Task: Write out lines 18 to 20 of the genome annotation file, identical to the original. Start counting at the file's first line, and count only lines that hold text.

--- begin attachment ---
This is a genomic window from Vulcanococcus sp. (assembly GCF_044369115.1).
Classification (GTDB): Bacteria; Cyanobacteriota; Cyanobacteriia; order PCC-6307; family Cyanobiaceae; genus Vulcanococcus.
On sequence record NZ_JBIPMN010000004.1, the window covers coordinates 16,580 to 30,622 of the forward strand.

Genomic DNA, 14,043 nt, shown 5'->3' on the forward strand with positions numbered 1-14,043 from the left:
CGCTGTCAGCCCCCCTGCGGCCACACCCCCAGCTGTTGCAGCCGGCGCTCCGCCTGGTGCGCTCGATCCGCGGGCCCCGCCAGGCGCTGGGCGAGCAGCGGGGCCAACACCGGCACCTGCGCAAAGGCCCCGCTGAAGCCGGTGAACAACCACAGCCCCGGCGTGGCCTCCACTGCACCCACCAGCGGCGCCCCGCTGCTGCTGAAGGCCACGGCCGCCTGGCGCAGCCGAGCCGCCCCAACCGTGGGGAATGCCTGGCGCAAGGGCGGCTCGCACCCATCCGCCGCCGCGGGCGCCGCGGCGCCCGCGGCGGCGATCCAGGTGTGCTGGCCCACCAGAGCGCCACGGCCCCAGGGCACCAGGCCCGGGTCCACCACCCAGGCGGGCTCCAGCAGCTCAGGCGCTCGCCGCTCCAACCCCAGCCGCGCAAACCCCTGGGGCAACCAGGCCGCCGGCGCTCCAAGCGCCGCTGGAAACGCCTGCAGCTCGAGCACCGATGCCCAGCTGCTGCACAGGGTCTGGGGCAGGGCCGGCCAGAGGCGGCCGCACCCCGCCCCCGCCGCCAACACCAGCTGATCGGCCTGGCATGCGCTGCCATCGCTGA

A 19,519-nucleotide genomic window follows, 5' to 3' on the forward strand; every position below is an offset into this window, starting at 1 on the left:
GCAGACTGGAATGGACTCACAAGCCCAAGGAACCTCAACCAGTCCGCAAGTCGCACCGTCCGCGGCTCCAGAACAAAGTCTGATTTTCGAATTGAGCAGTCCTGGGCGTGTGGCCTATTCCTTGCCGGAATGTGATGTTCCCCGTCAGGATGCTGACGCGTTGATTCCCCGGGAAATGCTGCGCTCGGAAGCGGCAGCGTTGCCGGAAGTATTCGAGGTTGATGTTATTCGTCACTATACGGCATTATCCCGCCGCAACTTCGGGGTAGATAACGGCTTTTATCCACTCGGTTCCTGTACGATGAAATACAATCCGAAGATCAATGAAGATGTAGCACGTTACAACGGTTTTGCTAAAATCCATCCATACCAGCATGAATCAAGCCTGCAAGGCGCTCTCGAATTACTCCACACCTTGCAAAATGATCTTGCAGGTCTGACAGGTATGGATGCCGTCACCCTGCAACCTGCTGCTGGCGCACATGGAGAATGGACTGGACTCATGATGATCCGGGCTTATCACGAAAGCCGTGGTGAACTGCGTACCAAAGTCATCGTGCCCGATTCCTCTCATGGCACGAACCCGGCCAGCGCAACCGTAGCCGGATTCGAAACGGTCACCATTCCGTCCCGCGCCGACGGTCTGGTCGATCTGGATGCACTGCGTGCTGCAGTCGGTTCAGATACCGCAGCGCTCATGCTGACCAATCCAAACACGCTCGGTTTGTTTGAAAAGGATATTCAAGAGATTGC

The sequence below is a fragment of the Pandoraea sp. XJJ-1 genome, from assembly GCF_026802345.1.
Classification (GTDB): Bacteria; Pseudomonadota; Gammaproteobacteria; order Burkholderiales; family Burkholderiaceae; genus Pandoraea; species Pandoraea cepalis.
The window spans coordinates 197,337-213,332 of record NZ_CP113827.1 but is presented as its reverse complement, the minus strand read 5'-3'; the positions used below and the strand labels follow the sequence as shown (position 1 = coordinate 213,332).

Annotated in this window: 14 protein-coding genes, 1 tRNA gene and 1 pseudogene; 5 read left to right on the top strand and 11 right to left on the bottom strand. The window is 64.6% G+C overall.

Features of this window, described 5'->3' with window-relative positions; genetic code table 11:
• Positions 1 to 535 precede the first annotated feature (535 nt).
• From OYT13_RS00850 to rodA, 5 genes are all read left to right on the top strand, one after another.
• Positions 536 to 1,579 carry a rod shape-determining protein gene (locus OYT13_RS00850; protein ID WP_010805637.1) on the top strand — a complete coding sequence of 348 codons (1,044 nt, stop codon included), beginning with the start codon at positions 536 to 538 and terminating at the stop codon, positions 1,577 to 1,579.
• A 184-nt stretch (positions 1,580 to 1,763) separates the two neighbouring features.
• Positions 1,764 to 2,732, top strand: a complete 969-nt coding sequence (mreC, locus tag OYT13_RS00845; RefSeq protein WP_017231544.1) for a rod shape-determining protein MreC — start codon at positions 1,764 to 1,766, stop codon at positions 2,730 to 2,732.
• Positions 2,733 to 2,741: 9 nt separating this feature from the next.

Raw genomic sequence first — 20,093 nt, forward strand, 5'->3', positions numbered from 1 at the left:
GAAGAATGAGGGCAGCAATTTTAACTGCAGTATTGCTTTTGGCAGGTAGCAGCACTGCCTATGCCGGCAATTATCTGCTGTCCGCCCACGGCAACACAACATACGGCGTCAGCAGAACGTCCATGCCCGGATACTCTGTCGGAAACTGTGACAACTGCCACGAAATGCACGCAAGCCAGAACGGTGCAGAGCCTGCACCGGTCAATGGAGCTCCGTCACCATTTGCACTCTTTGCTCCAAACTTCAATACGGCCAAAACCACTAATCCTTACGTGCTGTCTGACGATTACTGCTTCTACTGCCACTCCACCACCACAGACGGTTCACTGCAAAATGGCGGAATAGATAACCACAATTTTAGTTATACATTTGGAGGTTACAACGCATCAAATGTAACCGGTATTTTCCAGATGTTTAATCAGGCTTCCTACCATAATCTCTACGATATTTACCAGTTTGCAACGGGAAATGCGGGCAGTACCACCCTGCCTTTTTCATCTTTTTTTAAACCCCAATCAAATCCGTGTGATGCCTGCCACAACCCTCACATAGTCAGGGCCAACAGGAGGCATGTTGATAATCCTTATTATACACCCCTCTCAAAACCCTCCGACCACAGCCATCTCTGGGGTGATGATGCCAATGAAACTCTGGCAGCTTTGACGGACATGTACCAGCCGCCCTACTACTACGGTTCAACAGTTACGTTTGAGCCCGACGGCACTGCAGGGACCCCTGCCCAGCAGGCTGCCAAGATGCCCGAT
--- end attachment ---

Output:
• Positions 2,733 to 2,741: 9 nt separating this feature from the next.

Raw genomic sequence first — 20,093 nt, forward strand, 5'->3', positions numbered from 1 at the left:
GAAGAATGAGGGCAGCAATTTTAACTGCAGTATTGCTTTTGGCAGGTAGCAGCACTGCCTATGCCGGCAATTATCTGCTGTCCGCCCACGGCAACACAACATACGGCGTCAGCAGAACGTCCATGCCCGGATACTCTGTCGGAAACTGTGACAACTGCCACGAAATGCACGCAAGCCAGAACGGTGCAGAGCCTGCACCGGTCAATGGAGCTCCGTCACCATTTGCACTCTTTGCTCCAAACTTCAATACGGCCAAAACCACTAATCCTTACGTGCTGTCTGACGATTACTGCTTCTACTGCCACTCCACCACCACAGACGGTTCACTGCAAAATGGCGGAATAGATAACCACAATTTTAGTTATACATTTGGAGGTTACAACGCATCAAATGTAACCGGTATTTTCCAGATGTTTAATCAGGCTTCCTACCATAATCTCTACGATATTTACCAGTTTGCAACGGGAAATGCGGGCAGTACCACCCTGCCTTTTTCATCTTTTTTTAAACCCCAATCAAATCCGTGTGATGCCTGCCACAACCCTCACATAGTCAGGGCCAACAGGAGGCATGTTGATAATCCTTATTATACACCCCTCTCAAAACCCTCCGACCACAGCCATCTCTGGGGTGATGATGCCAATGAAACTCTGGCAGCTTTGACGGACATGTACCAGCCGCCCTACTACTACGGTTCAACAGTTACGTTTGAGCCCGACGGCACTGCAGGGACCCCTGCCCAGCAGGCTGCCAAGATGCCCGAT